See your media brand as a relationship that creates and fulfills a desire for its audience. A brand is not just a fancy logo or a catchy tag line but an experience that is shared between the company, product or service and its audience. Therefore, a successful brand is able to become a proven commodity in the marketplace. Writers, celebrities, and titles are just as much as brands as Coca-Cola, Starbucks and Tiffany’s.
This is important to you as nonfiction writers, because today’s audience encounters over 60,000 marketing messages a day. Everyone is vying for our attention while looking to make a positive impression. If your brand has rooted itself within the hearts and minds of your audience through repeated interactions over time, then it has established value. From there it can be promoted across larger and larger media channels with greater traction and ultimate success.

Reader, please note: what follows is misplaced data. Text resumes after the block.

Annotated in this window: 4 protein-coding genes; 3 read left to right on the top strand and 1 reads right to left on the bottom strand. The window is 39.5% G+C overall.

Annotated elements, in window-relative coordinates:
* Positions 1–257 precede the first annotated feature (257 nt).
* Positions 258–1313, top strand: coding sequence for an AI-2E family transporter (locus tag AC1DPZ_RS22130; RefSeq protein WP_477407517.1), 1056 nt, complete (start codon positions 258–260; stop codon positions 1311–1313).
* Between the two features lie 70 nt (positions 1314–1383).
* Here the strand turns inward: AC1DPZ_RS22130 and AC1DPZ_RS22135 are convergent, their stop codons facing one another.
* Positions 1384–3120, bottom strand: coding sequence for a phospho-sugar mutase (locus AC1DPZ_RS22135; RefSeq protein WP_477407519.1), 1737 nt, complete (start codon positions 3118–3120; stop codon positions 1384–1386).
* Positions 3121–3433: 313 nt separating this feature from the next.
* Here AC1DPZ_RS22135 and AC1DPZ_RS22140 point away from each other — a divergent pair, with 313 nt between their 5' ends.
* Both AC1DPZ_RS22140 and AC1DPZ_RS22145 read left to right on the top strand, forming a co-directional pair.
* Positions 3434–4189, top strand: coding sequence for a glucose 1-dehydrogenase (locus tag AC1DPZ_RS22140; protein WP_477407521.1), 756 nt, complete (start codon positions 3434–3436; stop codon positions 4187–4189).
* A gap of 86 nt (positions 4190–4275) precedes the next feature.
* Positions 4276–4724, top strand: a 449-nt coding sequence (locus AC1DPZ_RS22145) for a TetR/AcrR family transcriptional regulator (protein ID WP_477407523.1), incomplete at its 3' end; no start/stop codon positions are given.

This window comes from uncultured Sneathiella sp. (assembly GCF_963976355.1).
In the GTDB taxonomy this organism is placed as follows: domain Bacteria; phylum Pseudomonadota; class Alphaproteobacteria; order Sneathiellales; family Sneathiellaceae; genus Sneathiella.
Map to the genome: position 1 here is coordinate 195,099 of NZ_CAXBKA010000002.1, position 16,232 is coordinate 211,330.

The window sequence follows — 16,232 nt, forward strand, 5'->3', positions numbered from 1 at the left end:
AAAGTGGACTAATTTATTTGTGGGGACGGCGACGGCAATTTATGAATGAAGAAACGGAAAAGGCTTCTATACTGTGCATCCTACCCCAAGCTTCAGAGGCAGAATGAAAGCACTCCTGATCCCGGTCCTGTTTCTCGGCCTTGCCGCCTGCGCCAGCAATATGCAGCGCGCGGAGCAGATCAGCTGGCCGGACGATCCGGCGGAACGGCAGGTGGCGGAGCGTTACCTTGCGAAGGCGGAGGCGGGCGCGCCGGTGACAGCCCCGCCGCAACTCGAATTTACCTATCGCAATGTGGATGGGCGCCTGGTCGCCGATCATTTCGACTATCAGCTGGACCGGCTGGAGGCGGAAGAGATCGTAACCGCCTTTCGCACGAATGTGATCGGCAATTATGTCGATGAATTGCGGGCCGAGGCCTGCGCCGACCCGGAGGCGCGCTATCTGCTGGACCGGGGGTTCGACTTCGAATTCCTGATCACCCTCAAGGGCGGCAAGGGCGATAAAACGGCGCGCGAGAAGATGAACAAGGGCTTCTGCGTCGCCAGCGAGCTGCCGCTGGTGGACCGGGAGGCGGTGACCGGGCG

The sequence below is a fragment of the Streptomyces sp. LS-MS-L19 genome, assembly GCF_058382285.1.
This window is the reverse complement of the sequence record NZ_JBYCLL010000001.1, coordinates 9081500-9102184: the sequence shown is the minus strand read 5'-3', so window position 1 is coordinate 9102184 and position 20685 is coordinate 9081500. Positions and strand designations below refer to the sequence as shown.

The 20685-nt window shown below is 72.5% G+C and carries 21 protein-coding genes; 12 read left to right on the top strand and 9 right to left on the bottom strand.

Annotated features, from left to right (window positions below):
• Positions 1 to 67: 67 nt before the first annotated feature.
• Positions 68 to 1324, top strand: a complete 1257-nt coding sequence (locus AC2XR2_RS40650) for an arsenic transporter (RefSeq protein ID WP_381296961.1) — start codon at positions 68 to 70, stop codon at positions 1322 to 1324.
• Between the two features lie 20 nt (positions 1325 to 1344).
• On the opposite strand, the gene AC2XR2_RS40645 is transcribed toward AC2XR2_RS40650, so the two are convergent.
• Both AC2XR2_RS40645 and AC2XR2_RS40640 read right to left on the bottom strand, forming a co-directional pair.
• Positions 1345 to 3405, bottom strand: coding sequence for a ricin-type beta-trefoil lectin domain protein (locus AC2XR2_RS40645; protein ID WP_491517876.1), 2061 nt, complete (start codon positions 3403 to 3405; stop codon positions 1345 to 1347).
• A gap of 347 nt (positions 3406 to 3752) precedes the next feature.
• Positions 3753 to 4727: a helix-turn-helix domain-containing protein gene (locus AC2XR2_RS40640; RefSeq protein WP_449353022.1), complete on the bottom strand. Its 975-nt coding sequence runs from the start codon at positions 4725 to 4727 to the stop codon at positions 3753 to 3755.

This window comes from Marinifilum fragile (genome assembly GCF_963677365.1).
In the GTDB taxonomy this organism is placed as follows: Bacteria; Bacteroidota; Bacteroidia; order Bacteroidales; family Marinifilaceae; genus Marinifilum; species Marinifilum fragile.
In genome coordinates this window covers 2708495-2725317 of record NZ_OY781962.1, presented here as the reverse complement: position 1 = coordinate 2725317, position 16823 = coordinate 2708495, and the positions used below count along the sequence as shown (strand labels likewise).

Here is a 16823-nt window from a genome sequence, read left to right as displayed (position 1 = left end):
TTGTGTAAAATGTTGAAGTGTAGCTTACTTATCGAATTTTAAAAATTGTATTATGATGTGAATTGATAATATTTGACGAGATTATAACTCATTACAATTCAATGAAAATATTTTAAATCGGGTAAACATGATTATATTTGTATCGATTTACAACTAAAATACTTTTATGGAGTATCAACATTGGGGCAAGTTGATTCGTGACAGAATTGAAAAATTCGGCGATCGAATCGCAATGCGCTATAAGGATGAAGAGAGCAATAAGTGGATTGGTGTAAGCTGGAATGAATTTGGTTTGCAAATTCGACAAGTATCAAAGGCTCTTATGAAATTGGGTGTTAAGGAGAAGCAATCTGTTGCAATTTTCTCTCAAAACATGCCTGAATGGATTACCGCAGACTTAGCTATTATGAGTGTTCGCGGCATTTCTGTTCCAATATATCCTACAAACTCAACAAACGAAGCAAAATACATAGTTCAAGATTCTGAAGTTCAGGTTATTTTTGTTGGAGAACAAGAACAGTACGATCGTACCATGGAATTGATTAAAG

Build your media brand so you can distinguish yourself and your message from other nonfiction writers in the marketplace. If you are writing a memoir or offering practical advice on anything from how to run a business, a family or a hi-tech gadget, then you need to be sure you are distinguishable in the marketplace from all others. You want your audience to develop a relationship with you, and then consistently seek you out for the fulfillment of their desires – be it for information, inspiration or entertainment.
Your media brand builds on its success and provides additional opportunities to get your message out. There are many who come to nonfiction writing with academic or real world credentials, but all nonfiction writers need to start thinking along the lines of gaining media credentials. If bloggers, magazines, conferences and talk shows want to talk about what you’re doing because they think you’ll entertain and inform their audience, thus making their brand look good, then you’re on your way to being able to successfully grow your brand into the publishing arena, television or even film.